Rachel Medill MBE

As a child, Rachel's pony Miskish helped her through the darkest of days when her mother was ill. Thirty years later after a successful career in the city of London, she founded Ride High in 2008 to transform the lives of disadvantaged children in Milton Keynes. She developed a long-term programme and fixed term programmes which used horses as a vehicle to connect with the most disengaged children and associated educational projects to develop their social, communication and literacy skills. 

During her eleven years as CEO of Ride High, the charity went from strength to strength. Where it had started with just six children, Rachel grew this to 88 children every week. She also led the start-up of the Ride High equestrian Centre - a forever home for the charity and a riding school from which the profits go towards supporting

In 2016 Rachel received an MBE for her services to children. In 2020 Rachel handed over the reins to Olivia Sugdon, but remains a Patron of Ride High. 




Sue Jameson

Sue Jameson is an actress and author, best known for her television work. Early in her career her roles included Myra Booth in Coronation Street, Kate in 'Take Three Girls' and Jessie Seaton in 'When the Boat Comes In'. She has acted with her husband James Bolam in several series, including an early episode of The Likely Lads as well as When The Boat Comes In, New Tricks, Grandpa in My Pocket and an ITV legal drama entitled Close and True (screened in 2000), which also starred Robson Green. She has also appeared in TV dramas Casualty and Mid-summer murders.

Sue is also the author of 'Pony Tails' published by 'Forelock Books' and this is in fact how she first became involved with Ride High.

Sue who has visited Ride High on several occasions and spent time with our children said "I am tremendously proud and honoured to be a Patron of Ride High. I am constantly amazed by the work the charity does to change the lives of young people and I look forward to supporting them in the future".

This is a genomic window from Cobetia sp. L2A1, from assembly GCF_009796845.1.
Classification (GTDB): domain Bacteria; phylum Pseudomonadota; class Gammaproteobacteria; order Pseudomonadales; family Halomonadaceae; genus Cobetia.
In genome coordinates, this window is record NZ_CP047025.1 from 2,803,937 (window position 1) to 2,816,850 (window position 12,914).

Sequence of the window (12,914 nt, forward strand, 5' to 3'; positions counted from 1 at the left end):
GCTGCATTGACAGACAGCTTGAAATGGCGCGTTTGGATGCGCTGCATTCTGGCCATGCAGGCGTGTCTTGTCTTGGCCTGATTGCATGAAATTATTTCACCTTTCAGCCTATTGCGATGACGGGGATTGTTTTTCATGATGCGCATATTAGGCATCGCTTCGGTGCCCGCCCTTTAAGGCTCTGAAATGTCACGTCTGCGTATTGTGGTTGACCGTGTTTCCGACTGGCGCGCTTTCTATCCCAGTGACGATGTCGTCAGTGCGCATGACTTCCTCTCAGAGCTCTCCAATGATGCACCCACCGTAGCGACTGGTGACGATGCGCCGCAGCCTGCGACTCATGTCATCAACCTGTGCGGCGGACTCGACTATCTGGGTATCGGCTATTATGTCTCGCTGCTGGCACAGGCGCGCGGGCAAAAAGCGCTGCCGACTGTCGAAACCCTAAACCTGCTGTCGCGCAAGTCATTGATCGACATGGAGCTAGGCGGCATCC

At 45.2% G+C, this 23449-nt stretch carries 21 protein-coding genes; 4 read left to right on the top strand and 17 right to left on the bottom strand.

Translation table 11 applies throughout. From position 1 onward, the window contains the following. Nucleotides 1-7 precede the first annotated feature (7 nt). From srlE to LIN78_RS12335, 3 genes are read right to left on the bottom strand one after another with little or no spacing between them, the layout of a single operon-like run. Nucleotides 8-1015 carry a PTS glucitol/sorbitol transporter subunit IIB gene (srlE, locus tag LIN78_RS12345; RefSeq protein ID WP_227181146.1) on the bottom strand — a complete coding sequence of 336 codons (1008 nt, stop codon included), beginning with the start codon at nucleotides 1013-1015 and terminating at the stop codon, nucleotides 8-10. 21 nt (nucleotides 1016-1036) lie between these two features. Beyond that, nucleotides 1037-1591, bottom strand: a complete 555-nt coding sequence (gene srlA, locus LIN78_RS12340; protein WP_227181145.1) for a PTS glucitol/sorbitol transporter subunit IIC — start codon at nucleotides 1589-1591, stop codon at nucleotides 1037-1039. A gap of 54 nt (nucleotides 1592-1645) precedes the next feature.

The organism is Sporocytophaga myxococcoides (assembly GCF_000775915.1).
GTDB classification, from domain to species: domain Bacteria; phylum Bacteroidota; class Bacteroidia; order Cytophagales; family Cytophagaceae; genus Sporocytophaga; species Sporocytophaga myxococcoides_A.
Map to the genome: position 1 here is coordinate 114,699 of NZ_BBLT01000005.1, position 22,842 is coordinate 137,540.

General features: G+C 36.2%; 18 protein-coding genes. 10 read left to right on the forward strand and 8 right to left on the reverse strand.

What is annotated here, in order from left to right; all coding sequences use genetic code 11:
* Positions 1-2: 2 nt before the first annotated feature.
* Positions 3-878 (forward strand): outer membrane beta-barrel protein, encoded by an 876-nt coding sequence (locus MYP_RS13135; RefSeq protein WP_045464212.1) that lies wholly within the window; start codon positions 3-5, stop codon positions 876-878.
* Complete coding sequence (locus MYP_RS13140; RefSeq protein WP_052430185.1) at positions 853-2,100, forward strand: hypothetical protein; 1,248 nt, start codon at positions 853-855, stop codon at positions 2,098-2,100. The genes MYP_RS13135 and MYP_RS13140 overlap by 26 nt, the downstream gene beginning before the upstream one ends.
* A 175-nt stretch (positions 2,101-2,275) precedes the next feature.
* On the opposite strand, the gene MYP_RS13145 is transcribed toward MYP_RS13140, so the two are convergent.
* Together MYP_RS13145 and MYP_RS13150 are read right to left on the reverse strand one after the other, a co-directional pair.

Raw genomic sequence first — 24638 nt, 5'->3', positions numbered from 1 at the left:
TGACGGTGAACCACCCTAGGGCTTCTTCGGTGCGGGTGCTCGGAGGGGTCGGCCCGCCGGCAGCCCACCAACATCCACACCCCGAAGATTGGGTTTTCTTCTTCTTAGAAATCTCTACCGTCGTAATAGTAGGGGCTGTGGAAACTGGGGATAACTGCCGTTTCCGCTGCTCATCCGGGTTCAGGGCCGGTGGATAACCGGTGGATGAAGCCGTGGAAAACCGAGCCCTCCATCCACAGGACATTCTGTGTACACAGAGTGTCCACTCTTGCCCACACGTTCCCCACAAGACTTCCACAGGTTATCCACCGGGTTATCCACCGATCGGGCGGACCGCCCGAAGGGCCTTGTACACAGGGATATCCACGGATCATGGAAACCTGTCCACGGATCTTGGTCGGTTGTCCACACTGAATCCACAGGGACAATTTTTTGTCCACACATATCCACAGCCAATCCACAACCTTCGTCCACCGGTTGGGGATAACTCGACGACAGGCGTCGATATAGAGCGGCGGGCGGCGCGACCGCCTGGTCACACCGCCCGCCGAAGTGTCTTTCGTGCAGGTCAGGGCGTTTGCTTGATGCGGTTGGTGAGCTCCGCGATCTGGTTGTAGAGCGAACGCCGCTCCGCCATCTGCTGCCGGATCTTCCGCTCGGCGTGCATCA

Amanda Shirtcliffe

Amanda had her first riding lesson at 6yrs old and from the moment she climbed aboard that fluffy white stead she was smitten. From that day on she rode regularly, saving up all her shiny gold coins until she could afford to purchase a four-legged beast of her very own.

Her competitive career kicked off in the show ring but her heart always belonged galloping flat out across country & soaring over natural fences. Over the years she had a few near misses; a nasty rotational fall caused significant damage to her spine resulting in months of rehabilitation, but this never deterred her and she was back hurtling over ditches and hedges the minute she was able.

In 2012 Amanda was diagnosed with Dystonia, an incurable neurological movement disorder. Her legs, arms, and neck are affected, as is her balance, co-ordination and motor skills. As the disease progresses her body is a lot less obliging than it used to be, getting back in the saddle and regaining her balance is something she's had to work hard at.

Most people in her position would be content at just being able to ride, but for Amanda it's not enough, she missed the electrifying buzz and nervous energy of a competition arena. Amanda refused to give in; embraced her disability and is now the highest ranked British Grade 3 rider in the world! Amanda is now focused on giving everything she's got to get selected to represent Great Britain at the Paralympics in Tokyo 2020.

Amanda said "I am proud to have been asked to be a patron of Ride High. Ride High is a truly inspirational charity and it is wonderful to see how our equestrian friends enrich the lives of vulnerable children as they do my own life. I am looking forward to supporting Ride High and to supporting the Ride High Equestrian Centre in making horse riding more accessible in the future".

Children we help each week


Total children we have helped so far



How many years we have been running


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